Once widespread throughout the Great Plains the Lesser Prairie-Chickens, Tympanuches pallidicinctus, are now limited to a restricted range through parts of Texas, Oklahoma, New Mexico, Colorado, and Kansas. These smaller relatives of the Greater Prairie-Chicken are dependent on large areas of native prairie, particularly shortgrass prairie and sand sagebrush grasslands. However these birds have experienced a 92% reduction in range since the 1800s with similar decreases in the number of birds.

Habitat loss has been the largest driver of this decline. With the 92% reduction in range this seems like a natural conclusion. However, the way in which habitat is being lost may not seem as obvious. If one were to drive through the native range of these birds they might ask how is this habitat lost? There is very little construction through these areas. The habitat has actually been degraded by the conversion of prairie to agricultural land and through the construction of tall structures such as power lines and wind turbines.

Lesser Prairie-Chicken range map

Lesser Prairie-Chicken range map

Lesser Prairie-Chickens will not venture near tall structures as these are excellent perching places for hawks and other flying predators. Unfortunately for these birds, which are labeled as vulnerable by the IUCN, the best places for wind energy happen to be right in the middle of their remaining habitat. So as we attempt to create more green energy by harnessing wind we are inadvertently putting more pressure on a species that has already been pushed to the brink.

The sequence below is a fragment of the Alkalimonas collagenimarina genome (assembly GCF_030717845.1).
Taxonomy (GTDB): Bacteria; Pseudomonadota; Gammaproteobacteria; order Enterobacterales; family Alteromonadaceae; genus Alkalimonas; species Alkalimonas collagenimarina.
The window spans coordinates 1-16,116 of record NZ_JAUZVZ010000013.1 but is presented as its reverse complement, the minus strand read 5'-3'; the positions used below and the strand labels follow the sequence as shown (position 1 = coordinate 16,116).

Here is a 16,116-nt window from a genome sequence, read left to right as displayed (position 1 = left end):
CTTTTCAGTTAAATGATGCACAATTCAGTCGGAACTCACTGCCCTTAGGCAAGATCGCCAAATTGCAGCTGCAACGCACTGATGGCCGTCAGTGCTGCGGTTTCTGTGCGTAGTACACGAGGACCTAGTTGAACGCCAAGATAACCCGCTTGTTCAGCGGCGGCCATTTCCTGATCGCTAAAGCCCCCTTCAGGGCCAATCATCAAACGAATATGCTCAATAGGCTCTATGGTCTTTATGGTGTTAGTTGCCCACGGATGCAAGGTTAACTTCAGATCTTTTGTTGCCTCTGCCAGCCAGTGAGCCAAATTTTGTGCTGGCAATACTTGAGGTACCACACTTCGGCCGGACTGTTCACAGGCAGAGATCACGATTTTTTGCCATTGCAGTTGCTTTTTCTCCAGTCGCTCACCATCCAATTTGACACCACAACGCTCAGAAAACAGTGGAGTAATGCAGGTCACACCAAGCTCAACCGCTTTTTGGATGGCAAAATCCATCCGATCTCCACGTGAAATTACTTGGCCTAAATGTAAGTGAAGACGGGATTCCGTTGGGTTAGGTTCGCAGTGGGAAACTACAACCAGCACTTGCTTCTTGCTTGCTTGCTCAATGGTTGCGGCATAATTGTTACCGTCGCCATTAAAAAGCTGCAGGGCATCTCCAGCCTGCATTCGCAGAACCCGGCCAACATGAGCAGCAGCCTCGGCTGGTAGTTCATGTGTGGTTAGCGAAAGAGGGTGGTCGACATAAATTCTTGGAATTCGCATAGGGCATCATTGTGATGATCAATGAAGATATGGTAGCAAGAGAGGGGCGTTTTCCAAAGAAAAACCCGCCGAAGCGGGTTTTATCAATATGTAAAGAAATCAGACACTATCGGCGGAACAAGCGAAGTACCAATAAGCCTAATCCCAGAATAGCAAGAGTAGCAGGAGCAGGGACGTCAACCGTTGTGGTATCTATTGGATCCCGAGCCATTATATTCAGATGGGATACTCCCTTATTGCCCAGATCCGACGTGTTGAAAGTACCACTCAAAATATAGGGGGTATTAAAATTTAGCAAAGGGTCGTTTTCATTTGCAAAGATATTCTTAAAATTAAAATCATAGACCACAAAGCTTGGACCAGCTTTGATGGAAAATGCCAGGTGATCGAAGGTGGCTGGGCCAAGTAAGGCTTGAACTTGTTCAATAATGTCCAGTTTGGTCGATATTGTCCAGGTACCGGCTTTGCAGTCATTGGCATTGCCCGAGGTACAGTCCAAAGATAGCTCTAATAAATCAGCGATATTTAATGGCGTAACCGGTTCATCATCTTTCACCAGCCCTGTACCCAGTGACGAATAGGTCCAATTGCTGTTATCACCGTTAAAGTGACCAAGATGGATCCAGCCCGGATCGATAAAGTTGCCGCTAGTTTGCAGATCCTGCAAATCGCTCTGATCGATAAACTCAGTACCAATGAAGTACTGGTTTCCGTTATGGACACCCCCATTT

Fragmentation of land through fence construction has also been a threat to these low flying birds. When they are flushed and try to evade danger they often smash into these fences and die.

Lesser Prairie-Chicken

Lesser Prairie-Chicken

There is hope though. Several organizations are working to protect this species. NRCS, Natural Resources Conservation Service, has developed a program to promote conservation on private lands. This plan includes supporting better grading practices that maintain proper nesting cover for these birds, protecting and restoring large tracts of native prairie and  sagebrush grasslands, and increase connectivity of prairie-chicken habitat. So far 600 farmers and ranchers have enrolled in this program conserving around 1 million acres of habitat.

The Wildlife Society has also been involved in the conservation of prairie-chickens. Particularly several student chapters have organized work days to go out into prairie-chicken habitat and place reflectors on fences, with land-owner permission of course, to prevent these birds from striking fences by helping them see the wires from farther away.

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